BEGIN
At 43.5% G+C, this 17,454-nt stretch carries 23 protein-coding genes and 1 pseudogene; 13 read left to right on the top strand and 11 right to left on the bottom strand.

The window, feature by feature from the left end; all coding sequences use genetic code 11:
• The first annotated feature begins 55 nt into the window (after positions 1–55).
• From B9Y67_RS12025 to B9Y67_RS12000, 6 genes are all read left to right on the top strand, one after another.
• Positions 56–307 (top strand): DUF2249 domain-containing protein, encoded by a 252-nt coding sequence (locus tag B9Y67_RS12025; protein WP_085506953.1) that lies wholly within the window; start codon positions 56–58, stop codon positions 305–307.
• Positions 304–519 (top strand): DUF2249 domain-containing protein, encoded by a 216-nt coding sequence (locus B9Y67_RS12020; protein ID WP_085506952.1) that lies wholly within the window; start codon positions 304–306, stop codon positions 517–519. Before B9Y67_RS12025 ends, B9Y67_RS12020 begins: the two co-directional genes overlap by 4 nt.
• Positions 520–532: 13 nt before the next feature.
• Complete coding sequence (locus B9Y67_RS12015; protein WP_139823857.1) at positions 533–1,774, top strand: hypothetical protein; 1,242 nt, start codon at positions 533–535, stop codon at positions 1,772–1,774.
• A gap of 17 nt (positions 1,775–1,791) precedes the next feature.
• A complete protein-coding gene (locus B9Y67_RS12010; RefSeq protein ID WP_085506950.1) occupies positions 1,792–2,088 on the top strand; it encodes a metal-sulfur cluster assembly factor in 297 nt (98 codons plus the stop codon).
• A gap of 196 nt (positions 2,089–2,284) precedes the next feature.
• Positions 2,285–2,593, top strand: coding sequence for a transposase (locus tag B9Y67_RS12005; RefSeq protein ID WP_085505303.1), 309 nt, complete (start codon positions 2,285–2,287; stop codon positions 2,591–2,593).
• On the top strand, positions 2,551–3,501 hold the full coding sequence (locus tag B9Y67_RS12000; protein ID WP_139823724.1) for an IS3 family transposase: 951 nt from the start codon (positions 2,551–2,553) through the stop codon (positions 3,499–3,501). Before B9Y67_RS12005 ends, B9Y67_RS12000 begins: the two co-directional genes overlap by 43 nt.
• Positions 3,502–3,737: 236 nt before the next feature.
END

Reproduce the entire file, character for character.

At 43.5% G+C, this 17,454-nt stretch carries 23 protein-coding genes and 1 pseudogene; 13 read left to right on the top strand and 11 right to left on the bottom strand.

The window, feature by feature from the left end; all coding sequences use genetic code 11:
• The first annotated feature begins 55 nt into the window (after positions 1–55).
• From B9Y67_RS12025 to B9Y67_RS12000, 6 genes are all read left to right on the top strand, one after another.
• Positions 56–307 (top strand): DUF2249 domain-containing protein, encoded by a 252-nt coding sequence (locus tag B9Y67_RS12025; protein WP_085506953.1) that lies wholly within the window; start codon positions 56–58, stop codon positions 305–307.
• Positions 304–519 (top strand): DUF2249 domain-containing protein, encoded by a 216-nt coding sequence (locus B9Y67_RS12020; protein ID WP_085506952.1) that lies wholly within the window; start codon positions 304–306, stop codon positions 517–519. Before B9Y67_RS12025 ends, B9Y67_RS12020 begins: the two co-directional genes overlap by 4 nt.
• Positions 520–532: 13 nt before the next feature.
• Complete coding sequence (locus B9Y67_RS12015; protein WP_139823857.1) at positions 533–1,774, top strand: hypothetical protein; 1,242 nt, start codon at positions 533–535, stop codon at positions 1,772–1,774.
• A gap of 17 nt (positions 1,775–1,791) precedes the next feature.
• A complete protein-coding gene (locus B9Y67_RS12010; RefSeq protein ID WP_085506950.1) occupies positions 1,792–2,088 on the top strand; it encodes a metal-sulfur cluster assembly factor in 297 nt (98 codons plus the stop codon).
• A gap of 196 nt (positions 2,089–2,284) precedes the next feature.
• Positions 2,285–2,593, top strand: coding sequence for a transposase (locus tag B9Y67_RS12005; RefSeq protein ID WP_085505303.1), 309 nt, complete (start codon positions 2,285–2,287; stop codon positions 2,591–2,593).
• On the top strand, positions 2,551–3,501 hold the full coding sequence (locus tag B9Y67_RS12000; protein ID WP_139823724.1) for an IS3 family transposase: 951 nt from the start codon (positions 2,551–2,553) through the stop codon (positions 3,499–3,501). Before B9Y67_RS12005 ends, B9Y67_RS12000 begins: the two co-directional genes overlap by 43 nt.
• Positions 3,502–3,737: 236 nt before the next feature.